- Blog about your opposition and spread the word via social media platforms like Twitter and Facebook.
- Mississippi: don’t take away my right to receive infertility treatment. Vote #NoOn26 this Tue, 11/8!
- Personhood legislation threatens 7.3 million Americans living with infertility. Mississippi: Vote #NoOn26 this Tue, 11/8!
- Mississippi: Even your Governor thinks MS Initiative 26 is a bad idea. Vote #NoOn26 this Tue, 11/8!
While legislation like this has not been successful in the United States, we must remain vigilant to make sure that this and other pieces of legislation like it do not become law.
And if you think it couldn’t happen, think again.
Yesterday, Representative Joe Pitts (R-PA) actually held a congressional hearing on allowing employers to deny all insurance coverage of birth control. Does Rep. Pitts sound familiar to you? That’s because last month Rep. Pitts introduced HR 358, the “Protect Life Act” into the House. Pitts’ bill sought to grant hospitals that were opposed to abortion but received federal funding to deny women access to abortions at those facilities – and, how I wish I were making this up – to deny those abortions even if the mother might die if she didn’t have one. Congress actually spent time debating this bill on the House floor. Not like we’ve got 9.1% national unemployment rate or anything.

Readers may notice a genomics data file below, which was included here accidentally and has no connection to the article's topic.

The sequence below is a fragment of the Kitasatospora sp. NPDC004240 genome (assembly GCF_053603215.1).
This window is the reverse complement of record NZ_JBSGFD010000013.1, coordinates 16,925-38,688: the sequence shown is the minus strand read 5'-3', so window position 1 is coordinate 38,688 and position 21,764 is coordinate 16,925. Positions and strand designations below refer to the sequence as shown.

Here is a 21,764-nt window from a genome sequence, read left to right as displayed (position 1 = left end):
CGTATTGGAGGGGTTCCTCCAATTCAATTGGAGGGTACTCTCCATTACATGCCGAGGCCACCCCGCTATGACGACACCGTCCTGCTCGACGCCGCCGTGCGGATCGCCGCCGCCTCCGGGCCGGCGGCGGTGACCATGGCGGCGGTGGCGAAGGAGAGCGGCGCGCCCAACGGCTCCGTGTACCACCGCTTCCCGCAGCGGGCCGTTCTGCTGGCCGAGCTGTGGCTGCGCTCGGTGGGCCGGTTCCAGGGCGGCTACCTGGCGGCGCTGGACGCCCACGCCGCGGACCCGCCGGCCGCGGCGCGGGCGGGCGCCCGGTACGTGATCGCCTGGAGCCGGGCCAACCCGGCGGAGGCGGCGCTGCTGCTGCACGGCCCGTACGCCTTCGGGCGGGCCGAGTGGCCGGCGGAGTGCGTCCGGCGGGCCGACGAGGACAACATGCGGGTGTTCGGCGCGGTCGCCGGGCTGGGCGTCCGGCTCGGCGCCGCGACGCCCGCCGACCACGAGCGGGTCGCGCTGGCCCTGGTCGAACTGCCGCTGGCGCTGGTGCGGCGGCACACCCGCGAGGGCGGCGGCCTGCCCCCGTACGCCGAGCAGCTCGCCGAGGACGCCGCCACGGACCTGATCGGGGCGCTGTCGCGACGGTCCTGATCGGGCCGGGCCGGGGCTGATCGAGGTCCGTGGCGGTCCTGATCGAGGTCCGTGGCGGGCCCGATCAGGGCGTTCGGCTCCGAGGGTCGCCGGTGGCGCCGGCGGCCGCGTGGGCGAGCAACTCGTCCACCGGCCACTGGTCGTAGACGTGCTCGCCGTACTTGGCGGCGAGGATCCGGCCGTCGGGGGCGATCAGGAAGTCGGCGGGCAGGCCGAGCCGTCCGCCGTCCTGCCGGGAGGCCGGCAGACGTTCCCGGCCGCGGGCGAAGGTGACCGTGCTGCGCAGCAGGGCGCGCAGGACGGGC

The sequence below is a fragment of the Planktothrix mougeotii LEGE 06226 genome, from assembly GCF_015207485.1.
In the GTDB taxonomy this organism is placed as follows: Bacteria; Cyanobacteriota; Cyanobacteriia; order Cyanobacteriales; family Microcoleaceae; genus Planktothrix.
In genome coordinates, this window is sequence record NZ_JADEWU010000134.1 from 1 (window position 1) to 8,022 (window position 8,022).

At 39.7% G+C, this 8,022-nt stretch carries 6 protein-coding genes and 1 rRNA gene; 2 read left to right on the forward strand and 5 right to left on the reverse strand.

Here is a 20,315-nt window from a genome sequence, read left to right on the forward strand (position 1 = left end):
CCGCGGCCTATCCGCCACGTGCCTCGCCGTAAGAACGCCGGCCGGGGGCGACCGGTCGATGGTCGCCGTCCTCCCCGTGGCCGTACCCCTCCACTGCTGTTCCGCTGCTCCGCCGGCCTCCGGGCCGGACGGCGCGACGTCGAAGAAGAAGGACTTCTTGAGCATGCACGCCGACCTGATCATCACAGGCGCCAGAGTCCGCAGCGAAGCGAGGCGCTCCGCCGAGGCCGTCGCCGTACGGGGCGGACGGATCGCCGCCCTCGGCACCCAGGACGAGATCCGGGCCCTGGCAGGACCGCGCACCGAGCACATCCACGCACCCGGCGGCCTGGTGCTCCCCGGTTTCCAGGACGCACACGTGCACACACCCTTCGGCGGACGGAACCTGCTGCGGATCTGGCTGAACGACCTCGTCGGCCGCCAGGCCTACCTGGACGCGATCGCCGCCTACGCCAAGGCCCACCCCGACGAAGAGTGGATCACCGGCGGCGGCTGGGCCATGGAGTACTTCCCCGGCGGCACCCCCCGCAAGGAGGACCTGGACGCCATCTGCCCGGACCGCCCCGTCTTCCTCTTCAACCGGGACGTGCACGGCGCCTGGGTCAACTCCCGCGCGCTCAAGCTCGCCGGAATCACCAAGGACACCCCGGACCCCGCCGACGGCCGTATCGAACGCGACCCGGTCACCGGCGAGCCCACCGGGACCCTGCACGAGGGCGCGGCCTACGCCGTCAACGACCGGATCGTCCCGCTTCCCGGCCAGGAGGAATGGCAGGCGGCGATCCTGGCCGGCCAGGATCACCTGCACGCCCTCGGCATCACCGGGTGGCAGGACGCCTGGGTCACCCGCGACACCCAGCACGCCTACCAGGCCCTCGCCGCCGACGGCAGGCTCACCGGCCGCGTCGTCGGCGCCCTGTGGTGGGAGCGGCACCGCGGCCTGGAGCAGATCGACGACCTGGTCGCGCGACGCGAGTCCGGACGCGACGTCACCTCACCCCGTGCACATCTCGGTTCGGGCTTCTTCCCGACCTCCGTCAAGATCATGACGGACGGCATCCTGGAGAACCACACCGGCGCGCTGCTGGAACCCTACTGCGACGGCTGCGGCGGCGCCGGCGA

As a taxpayer, I really don’t need my taxpayer money funding the salaries of manipulating misogynists on Capitol Hill and I certainly don’t need my dollars funding legislation that strips away my basic human rights over what to do and not do with my own body.
I urge you to spread the word – share this post, read all the sources I’ve provided, and tell everyone, everywhere: vote no on MS #26 this Tuesday!